The Dontaku theme song “Bonchikawaiya” has seven verses but we’ve limited ourselves to including just the first one. Sing along as the parade passes and stun the locals with your knowledge of all things Dontaku!
“Bonchi Kawaiya Nenneshiya
Shinagawajoroshu wa Jumonme
Jumonme no Teppodama
Tamaya ga kawa e Supponpon”
If you’re interested, read about the history of the Dontaku song here!
The parades of gorgeously decorated flower cars, hana jidosha, form an integral part of the Dontaku festivities. Two teams of three cars, all decorated with 10,000 artificial flowers and original designs that change every year, animate the festival atmosphere. Originally tramways were used, but they were replaced by automobiles when tram service was suspended in 1977. At night the cars, illuminated by 3,000 electric light bulbs, are a splendid sight.
Flower Car Team A:
-Softbank Hawks car
-Environmental message car
Flower Car Team B:
– Kyushu Characters car
– Pokemon car
– Momotarou car
Check the full schedule for 2012 Flower Car Routes.
Official Dontaku Goods
The Fukuoka Convention Bureau produces several Dontaku goods such as paperhappi coats, Dontaku fans and decorated shamojis but only the wooden Hakata Kifuda are for sale to the public. Marked with the Dontaku logo, these typical Japanese charms can be used as ornaments or cellphone straps and cost ¥500. Two different designs are on offer, but pieces are limited to 250 of each version. If you want an original Dontaku memento, head straight to the information desks in Hakata Station, ACROS or near the reserved seating area!
Seasoned foreigners who’ve visited many matsuri have undoubtedly acquainted themselves with Japanese festival fare. For those less familiar with these culinary delights, here are three local favorites
- Ringo-ame: Visitors with a sweet tooth won’t be able to resist the promised sugar high of these candied apples on a stick, coated with a hot red syrup that dries hard. The result is a translucent, bright red glaze, a feast to the eyes as well as the tastebuds! Other versions such as ichigo-ame (glazed strawberries) are on offer in season. Don’t break your teeth!
- Ikayaki: This grilled squid snack, marinated in a sugary soy sauce, is great for munching on as you walk through the streets. Dont take too much time chewing though – its texture becomes rubbery as it cools, making it hard work for your jaw!
- Hashimaki: A type of okonomiyaki (savory pancake) popular at festivals is hashimaki – literally translated as “chopstick roll”. The okonomiyaki is served rolled (maki) around a pair of chopsticks (hashi) and topped with mayonnaise, seaweed flakes (nori) and fish flakes (katsuo). It’s eaten much like a corndog and is easy to enjoy on the go.
DONTAKU 2012 SPECIALS
In addition to the annual festivities, we’ve selected three Dontaku specials for 2012 for readers to enjoy…
The Dontaku Cruise on the Water Bus
To celebrate the first anniversary of the Naka River water bus, there will be a 20-minute sightseeing cruise on the Naka River. It will be a lot of fun to see the Dontaku excitement on the streets of Fukuoka from the water bus.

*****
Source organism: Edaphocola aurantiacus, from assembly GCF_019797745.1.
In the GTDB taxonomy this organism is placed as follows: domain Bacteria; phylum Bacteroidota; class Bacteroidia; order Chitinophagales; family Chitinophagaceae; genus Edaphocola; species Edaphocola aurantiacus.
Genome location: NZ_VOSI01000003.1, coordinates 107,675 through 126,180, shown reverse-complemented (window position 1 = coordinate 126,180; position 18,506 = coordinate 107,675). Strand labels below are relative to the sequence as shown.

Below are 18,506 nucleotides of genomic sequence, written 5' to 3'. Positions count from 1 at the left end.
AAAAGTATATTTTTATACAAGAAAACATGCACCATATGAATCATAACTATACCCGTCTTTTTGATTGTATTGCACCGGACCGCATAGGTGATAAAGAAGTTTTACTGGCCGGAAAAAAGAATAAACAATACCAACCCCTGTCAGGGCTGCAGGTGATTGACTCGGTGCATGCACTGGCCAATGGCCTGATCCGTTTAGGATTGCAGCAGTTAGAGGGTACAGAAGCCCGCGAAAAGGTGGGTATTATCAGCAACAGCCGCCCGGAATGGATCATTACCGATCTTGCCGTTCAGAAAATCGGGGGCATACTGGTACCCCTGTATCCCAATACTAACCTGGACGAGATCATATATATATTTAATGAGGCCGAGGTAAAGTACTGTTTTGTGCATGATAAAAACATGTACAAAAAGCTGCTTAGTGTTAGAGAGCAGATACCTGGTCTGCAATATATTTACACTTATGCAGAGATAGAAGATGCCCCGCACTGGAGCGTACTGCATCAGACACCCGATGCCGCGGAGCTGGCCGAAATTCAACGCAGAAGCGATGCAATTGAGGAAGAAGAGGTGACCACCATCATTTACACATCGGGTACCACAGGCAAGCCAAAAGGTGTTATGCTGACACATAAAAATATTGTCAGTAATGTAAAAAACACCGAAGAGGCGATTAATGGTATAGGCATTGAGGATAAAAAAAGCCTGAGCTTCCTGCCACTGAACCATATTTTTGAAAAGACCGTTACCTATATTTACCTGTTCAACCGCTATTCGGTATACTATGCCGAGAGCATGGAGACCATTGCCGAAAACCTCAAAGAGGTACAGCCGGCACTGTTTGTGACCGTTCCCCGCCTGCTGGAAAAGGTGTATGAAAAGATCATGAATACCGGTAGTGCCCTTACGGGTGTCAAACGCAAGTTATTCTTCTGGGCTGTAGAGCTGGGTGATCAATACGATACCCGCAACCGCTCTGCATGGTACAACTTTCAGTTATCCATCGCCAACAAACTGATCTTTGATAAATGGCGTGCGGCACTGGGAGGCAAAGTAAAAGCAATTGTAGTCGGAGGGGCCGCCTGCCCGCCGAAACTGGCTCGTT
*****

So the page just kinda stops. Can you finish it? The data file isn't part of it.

• May 3 and 4 (Hol.), at about 30-minute intervals from 12:45
• Next to Deai- bashi at Tenjin Chuo Park
• Adults ¥500, children ¥250, children younger than three free
Open Top Dontaku Cruise
This year, Fukuoka’s new Open Top Bus will join the Hakata Dontaku Festival. The parade proceeds down Meiji Dori, between Gofukumachi and Fukuoka City Hall. The Open Top Bus will run FREE 20 minute tours during the festival. Spaces are limited to 90 child/parent pairs, comprised of one child, 4 years old~ elementary school age, and one parent. The service will run from 13:00~ on May 3, and from 15:00~ and 18:00~ on May 4. To secure your spot, apply by postcard by April 20. Postcard entries should include the participating child’s name and age, parent’s name, address, contact number and desired route. Winners will be contacted by telephone. For more information: http://www.nishitetsu.co.jp/bus/topics/fukuoka_open_top_bus/dontaku.htm
Dontaku Hotel Nikko Package
Every year, hundreds of thousands of visitors come to Fukuoka during Golden Week to participate in Dontaku Festival. In the lead up to this year’s event, Hotel Nikko Fukuoka announced a special “Dontaku Festival” accommodation package for guests hoping to stay in town during the festival period. For two days only from May 3~4, Hotel Nikko will offer Twin Rooms for just ¥18,000 per night, per person (includes tax and service fees). For reservations and information call 092-482-1117 or visit the website.
Dontaku Reserved Seating
If you’d rather avoid watching the parade in the crowd and prefer a more comfortable viewing spot, then consider buying kanko sajiki tickets for special seats on a stand near Mizukami Park on Meji-dori. Buy tickets here.
How to Join In!
The climax of two days of revelry features energetic performances of the Dontaku dance, which spectators are wholeheartedly invited to join. Head to Dontaku Street on May 4 from 18:40 to 19:20 and bond with other visitors in this communal dancing event!
160,000 copies of the official Dontaku Festival brochure, printed by Fukuoka City, will be available at all Dontaku information counters on May 3 and 4 (in Japanese only).
For more information, visit the official Dontaku website here: http://www.fukunet.or.jp/dontaku/index.html
Go forth and enjoy Dontaku 2012!